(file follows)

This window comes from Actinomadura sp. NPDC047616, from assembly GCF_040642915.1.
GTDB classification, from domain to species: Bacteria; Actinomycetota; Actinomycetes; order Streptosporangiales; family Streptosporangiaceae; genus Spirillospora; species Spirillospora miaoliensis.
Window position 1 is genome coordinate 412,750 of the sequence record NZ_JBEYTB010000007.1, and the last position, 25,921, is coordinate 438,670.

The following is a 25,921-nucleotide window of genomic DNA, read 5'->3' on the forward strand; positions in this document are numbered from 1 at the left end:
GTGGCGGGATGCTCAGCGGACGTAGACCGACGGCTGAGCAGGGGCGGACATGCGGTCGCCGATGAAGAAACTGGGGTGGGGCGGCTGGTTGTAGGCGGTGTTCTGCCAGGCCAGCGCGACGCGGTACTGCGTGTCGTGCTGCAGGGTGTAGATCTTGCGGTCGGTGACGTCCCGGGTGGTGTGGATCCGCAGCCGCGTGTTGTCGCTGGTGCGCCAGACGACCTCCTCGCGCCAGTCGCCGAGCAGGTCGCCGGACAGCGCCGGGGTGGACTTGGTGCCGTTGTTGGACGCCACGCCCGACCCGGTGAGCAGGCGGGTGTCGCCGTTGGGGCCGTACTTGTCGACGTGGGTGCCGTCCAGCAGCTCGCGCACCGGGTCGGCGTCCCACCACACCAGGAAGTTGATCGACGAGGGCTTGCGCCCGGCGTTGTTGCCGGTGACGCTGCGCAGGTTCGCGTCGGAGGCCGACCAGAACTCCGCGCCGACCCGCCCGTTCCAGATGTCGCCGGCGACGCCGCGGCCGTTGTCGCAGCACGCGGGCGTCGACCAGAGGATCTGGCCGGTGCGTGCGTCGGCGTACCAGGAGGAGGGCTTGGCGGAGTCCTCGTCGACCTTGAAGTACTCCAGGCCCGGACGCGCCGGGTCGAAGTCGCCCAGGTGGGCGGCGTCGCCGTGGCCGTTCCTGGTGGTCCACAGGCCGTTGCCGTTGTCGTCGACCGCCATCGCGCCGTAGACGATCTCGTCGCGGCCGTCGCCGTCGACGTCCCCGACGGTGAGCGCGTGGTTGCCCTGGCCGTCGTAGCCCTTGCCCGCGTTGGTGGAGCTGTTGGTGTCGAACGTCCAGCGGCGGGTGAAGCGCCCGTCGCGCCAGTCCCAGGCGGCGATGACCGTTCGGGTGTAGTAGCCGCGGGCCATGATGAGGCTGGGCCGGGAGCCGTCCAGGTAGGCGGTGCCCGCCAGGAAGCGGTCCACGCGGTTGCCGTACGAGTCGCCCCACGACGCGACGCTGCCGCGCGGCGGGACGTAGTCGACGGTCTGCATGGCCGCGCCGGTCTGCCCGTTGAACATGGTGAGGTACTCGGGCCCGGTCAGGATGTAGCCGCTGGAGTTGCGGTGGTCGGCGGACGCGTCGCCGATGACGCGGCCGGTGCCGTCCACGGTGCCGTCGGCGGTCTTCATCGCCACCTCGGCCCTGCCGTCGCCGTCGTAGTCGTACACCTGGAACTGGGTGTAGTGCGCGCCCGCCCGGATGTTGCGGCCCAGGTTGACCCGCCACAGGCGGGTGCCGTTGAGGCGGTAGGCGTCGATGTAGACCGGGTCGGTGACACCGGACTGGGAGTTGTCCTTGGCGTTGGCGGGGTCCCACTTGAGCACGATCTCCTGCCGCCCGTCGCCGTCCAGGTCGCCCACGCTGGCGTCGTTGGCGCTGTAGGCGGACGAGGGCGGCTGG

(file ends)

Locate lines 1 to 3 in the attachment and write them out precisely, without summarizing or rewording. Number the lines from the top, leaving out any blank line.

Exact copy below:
This window comes from Actinomadura sp. NPDC047616, from assembly GCF_040642915.1.
GTDB classification, from domain to species: Bacteria; Actinomycetota; Actinomycetes; order Streptosporangiales; family Streptosporangiaceae; genus Spirillospora; species Spirillospora miaoliensis.
Window position 1 is genome coordinate 412,750 of the sequence record NZ_JBEYTB010000007.1, and the last position, 25,921, is coordinate 438,670.